Jan Cox Talk 0616

Speech Is the Great ‘Distancer,’ Separating Ordinary Affairs


Audio = Stream from the bar; download from the dots

AKS/News Items = See Below
AKS/News Gallery = jcap 1989-10-02 (0616)
Summary = See below
Diagrams =
Transcript = None


#616 * Mar 2, 1990 * – 1:05 
Notes by TK

Kyroot to :07. The question of what is the meaning of life is not weighty and profound, it is actually a very simple example of a whole range of more complex possible questions. Such questions always come to a conclusion based on the premise that man’s intellect is competent to decide such. The Neural Subversive pursues the question of: “How is the meaning of Life?”, i.e., how does life operate in a universal way, with non-local, non-personal focus. In this connection it can be considered: what good is it to Life to have people involved in This Thing? What good is it for a Real Revolutionist? Since Life needs D-flow why does it have people preaching exclusive C-flow messages? Every question of man, however optional seeming, is not so and additionally requires a response.

What normally separates nouns and verbs? Distance, a spatial sense. What happens when the two are merged, i.e., as in “the running man”? The distance is lost and a particular efficiency of language is lost. Talk keeps SL/secondary level affairs episodic, providing separation, distance. Without this distance they become PL. Greater plurality is the sign of evolution (although it is criticized as “alienation”) for more things are available for comparison and thus so it is with thought and speech. Speech is the “great distancer”.


…and Kyroot said:
Conversation overheard in a library, “Hey, listen to this quote:
‘The critic who first praises a book is second only to its author in honor and merit.’ ” They both enjoyed some snorts, and chortles, and one said, “What bricklayer you
reckon wrote that?”

…and Kyroot said:
The president-elect of this one planet secured his victory by making the same speech at every corner of his world; he would mount the platform, look around intently at all assembled, then shrug and declare, “We’re ALL precious birds in a gilded cage.”

…and Kyroot said:
Sorehead Quote Of The Week: Guy says, “When I was a younger man I seriously tried to like those who disagreed with me, but now that I am no longer a child I have not the time for foolish experiments.”

…and Kyroot said:
On this one, somewhat cautious little world, they give “X ratings,” and in some cases even prohibit movies that show full frontal intelligence.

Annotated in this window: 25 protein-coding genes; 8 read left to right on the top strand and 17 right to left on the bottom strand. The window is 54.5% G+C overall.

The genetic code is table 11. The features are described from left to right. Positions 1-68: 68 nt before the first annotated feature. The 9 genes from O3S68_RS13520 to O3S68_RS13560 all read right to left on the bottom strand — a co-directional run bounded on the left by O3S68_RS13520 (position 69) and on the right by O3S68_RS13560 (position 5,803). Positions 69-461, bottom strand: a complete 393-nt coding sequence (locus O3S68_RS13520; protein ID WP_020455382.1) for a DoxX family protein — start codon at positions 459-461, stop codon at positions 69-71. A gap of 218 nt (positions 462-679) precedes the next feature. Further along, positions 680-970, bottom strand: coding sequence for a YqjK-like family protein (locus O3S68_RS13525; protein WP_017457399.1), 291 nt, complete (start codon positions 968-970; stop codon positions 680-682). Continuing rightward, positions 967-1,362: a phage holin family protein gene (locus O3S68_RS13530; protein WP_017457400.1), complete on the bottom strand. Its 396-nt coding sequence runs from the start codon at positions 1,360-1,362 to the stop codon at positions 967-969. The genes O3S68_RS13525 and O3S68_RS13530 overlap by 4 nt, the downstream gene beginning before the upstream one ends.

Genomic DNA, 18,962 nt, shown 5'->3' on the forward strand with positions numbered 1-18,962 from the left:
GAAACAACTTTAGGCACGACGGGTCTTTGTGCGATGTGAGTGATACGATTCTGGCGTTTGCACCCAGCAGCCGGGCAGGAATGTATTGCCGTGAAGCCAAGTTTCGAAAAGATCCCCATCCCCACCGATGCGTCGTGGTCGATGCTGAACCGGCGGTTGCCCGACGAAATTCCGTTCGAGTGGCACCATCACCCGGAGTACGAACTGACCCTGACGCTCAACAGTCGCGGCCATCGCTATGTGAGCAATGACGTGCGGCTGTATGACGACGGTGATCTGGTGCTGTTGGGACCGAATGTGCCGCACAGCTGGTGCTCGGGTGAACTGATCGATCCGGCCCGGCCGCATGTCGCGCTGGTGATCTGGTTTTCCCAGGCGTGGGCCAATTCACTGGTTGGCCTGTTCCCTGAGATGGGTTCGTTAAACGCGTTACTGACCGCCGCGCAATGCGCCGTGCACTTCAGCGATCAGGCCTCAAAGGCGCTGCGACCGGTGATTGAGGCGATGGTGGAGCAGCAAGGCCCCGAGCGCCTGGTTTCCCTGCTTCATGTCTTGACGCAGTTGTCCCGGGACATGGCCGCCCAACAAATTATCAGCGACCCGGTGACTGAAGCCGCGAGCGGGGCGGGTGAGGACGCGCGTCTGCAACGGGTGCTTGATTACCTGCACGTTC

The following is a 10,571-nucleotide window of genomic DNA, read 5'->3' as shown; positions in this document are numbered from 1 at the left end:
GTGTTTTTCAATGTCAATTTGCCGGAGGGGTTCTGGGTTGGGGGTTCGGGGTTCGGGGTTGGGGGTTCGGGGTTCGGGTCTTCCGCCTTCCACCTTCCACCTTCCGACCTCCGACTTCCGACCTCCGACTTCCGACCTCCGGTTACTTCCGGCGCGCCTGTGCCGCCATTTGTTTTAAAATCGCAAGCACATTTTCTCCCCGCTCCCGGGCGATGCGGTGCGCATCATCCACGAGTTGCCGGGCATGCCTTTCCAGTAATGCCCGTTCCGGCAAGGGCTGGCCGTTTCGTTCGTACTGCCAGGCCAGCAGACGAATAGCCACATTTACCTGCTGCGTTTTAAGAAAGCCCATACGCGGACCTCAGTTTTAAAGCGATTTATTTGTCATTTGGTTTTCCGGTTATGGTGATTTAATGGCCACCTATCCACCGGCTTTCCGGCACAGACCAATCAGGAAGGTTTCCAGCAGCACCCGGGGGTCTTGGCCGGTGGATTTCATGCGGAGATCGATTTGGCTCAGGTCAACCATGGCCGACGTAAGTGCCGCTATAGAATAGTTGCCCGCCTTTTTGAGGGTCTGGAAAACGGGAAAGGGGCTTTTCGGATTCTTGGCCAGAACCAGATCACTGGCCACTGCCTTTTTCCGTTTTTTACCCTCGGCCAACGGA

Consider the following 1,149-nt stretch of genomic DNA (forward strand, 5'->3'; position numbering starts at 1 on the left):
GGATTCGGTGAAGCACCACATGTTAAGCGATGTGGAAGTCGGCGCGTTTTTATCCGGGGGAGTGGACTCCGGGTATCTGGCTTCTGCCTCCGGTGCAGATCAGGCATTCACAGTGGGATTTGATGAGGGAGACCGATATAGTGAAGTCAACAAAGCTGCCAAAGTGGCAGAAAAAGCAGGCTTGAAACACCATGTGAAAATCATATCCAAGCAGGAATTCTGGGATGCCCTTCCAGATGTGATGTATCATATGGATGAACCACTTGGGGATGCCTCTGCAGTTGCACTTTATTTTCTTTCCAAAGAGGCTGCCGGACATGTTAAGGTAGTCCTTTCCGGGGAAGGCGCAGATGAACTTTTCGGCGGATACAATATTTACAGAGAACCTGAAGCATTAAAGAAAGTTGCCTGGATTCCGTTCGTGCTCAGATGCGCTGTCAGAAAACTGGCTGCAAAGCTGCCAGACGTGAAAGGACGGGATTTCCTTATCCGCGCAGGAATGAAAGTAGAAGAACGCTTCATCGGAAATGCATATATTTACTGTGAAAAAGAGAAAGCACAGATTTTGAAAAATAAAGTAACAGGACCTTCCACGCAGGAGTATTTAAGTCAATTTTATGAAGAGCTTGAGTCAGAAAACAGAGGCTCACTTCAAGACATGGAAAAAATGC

…and Kyroot said:
One neural émigré asks of man, “If it is better to be ‘safe than sorry’
would it then not be better to be dead than alive?”

…(Can’t foreigners be downright disruptive?)


…and Kyroot said:
If they begin to play music when you begin to walk – stop immediately!

…and Kyroot said:
Very first thing every morning this one chap would have a thought, any ole random thought, just so’s, as he put it, he could “run a quick check on all his systems.”

…and Kyroot said:
On this one planet, over nearer the other side, they don’t ask much of
their gods, only that they, “get out of the way.”

I 0/02/8949)
…and Kyroot said:
Oh, I’ve been hearing tales about some guy calling up all the local
communications companies trying to have “thought forwarding” hooked
up in his brain.

…and Kyroot said:
Simply “being alive” is incestuous.

…and Kyroot said:
One of the speakers wrapped himself up via the following declamation,
“Intelligence without humility is like a banquet without a telegram.”

…and Kyroot said:
Having no father of his own, this one kid gave himself some advice,
“If you lose your place you can go faster.”

…and Kyroot said:
As one Neural Subversive once told his charges, “If you really think this is tough, just remember that working solely for Life is the ultimate ball-buster.”

…and Kyroot said:
While waitkin, (that’s a misspelling,
it should be, “waiting”) for the concert to begin, I borrowed a program and found that the composer had entitled his new symphony, “As I Look Back Over My Life I Regret
One Of Two Things: Either That I Had A Life, or That I Looked Back.”
…(oops, gotta run, the overture just overtook me.)

…and Kyroot said:
On this one planet, up near the humid zone, they have two major religious groups, one
which says that, “The first death is the hardest,” and another group that says it is not.
..(You might also be interested to know that on their moon two distinct systems likewise predominate, the one that says the first death is the hardest, and the other that says, “Stuff it!”)

…and Kyroot said:
When it was more or less his turn this one guy hushed the crowd and
said, “Here is my theory, my own personal theory, I say that the only thing standing between me and the future is the past.” There was polite applause, and he continued, “Thank you, thank you, that is my theory, and like many of you I ofttimes think that it might be more than just a theory, and like the majority of you –I’m sick of it!”

…and Kyroot said:
One sho ’nuff ole sorehead admonished his son, “What EVER you do, don’t
ever exacerbate any passing happiness.”

…and Kyroot said:
Said the first fighter, “What I like best about threats is their low cost,” and said the second, “My approval of threats is based on their efficiency,” and the referee intruded, “Shut up, or I’ll tie your tongues together,”
then silence
long cheap….silence.

…and Kyroot said:
There are enough Sisyphusian activities extant without you attempting
to put hermits into herds, or giving pack rats individual tasks.

…and Kyroot said:
In an attempt to console the youngster, the ole sore head said, “Hey, don’t sweat it, if worse comes to worse, and you just can’t make it as a critic you can always take up something that requires talent.”